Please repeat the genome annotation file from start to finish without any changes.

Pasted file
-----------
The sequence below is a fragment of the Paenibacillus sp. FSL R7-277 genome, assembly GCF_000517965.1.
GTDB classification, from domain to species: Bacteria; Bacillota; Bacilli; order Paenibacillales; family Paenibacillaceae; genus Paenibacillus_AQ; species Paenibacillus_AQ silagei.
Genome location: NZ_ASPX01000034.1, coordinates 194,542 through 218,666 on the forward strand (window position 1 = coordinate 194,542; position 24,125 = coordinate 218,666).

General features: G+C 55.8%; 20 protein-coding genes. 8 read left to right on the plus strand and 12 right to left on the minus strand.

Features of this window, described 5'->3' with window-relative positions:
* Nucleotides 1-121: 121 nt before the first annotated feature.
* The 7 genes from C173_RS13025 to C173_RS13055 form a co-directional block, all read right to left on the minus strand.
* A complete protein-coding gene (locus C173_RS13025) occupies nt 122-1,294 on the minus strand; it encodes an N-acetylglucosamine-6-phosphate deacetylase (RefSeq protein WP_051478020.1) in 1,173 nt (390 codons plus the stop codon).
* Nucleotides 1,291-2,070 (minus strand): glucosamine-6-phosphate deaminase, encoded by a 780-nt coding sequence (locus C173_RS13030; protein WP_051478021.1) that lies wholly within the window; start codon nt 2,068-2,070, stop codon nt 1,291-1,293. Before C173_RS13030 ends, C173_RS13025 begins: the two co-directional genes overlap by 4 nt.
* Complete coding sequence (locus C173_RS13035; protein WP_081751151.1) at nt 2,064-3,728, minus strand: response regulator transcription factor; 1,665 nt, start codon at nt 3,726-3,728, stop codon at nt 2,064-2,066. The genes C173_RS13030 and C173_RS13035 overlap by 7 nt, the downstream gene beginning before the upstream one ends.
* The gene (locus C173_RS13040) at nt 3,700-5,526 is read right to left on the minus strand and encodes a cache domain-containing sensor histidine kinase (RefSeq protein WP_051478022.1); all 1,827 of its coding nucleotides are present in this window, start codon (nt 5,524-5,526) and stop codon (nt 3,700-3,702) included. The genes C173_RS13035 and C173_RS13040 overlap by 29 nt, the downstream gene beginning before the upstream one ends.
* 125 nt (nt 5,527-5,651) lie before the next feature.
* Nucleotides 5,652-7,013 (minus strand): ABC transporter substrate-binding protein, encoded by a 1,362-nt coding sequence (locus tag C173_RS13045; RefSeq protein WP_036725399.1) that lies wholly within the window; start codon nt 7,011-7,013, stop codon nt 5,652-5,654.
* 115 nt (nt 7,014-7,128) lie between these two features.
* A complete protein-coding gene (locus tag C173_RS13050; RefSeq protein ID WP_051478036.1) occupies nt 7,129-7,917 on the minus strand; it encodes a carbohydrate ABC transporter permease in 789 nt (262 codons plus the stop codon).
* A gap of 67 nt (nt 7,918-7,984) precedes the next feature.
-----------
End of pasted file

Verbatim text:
The sequence below is a fragment of the Paenibacillus sp. FSL R7-277 genome, assembly GCF_000517965.1.
GTDB classification, from domain to species: Bacteria; Bacillota; Bacilli; order Paenibacillales; family Paenibacillaceae; genus Paenibacillus_AQ; species Paenibacillus_AQ silagei.
Genome location: NZ_ASPX01000034.1, coordinates 194,542 through 218,666 on the forward strand (window position 1 = coordinate 194,542; position 24,125 = coordinate 218,666).

General features: G+C 55.8%; 20 protein-coding genes. 8 read left to right on the plus strand and 12 right to left on the minus strand.

Features of this window, described 5'->3' with window-relative positions:
* Nucleotides 1-121: 121 nt before the first annotated feature.
* The 7 genes from C173_RS13025 to C173_RS13055 form a co-directional block, all read right to left on the minus strand.
* A complete protein-coding gene (locus C173_RS13025) occupies nt 122-1,294 on the minus strand; it encodes an N-acetylglucosamine-6-phosphate deacetylase (RefSeq protein WP_051478020.1) in 1,173 nt (390 codons plus the stop codon).
* Nucleotides 1,291-2,070 (minus strand): glucosamine-6-phosphate deaminase, encoded by a 780-nt coding sequence (locus C173_RS13030; protein WP_051478021.1) that lies wholly within the window; start codon nt 2,068-2,070, stop codon nt 1,291-1,293. Before C173_RS13030 ends, C173_RS13025 begins: the two co-directional genes overlap by 4 nt.
* Complete coding sequence (locus C173_RS13035; protein WP_081751151.1) at nt 2,064-3,728, minus strand: response regulator transcription factor; 1,665 nt, start codon at nt 3,726-3,728, stop codon at nt 2,064-2,066. The genes C173_RS13030 and C173_RS13035 overlap by 7 nt, the downstream gene beginning before the upstream one ends.
* The gene (locus C173_RS13040) at nt 3,700-5,526 is read right to left on the minus strand and encodes a cache domain-containing sensor histidine kinase (RefSeq protein WP_051478022.1); all 1,827 of its coding nucleotides are present in this window, start codon (nt 5,524-5,526) and stop codon (nt 3,700-3,702) included. The genes C173_RS13035 and C173_RS13040 overlap by 29 nt, the downstream gene beginning before the upstream one ends.
* 125 nt (nt 5,527-5,651) lie before the next feature.
* Nucleotides 5,652-7,013 (minus strand): ABC transporter substrate-binding protein, encoded by a 1,362-nt coding sequence (locus tag C173_RS13045; RefSeq protein WP_036725399.1) that lies wholly within the window; start codon nt 7,011-7,013, stop codon nt 5,652-5,654.
* 115 nt (nt 7,014-7,128) lie between these two features.
* A complete protein-coding gene (locus tag C173_RS13050; RefSeq protein ID WP_051478036.1) occupies nt 7,129-7,917 on the minus strand; it encodes a carbohydrate ABC transporter permease in 789 nt (262 codons plus the stop codon).
* A gap of 67 nt (nt 7,918-7,984) precedes the next feature.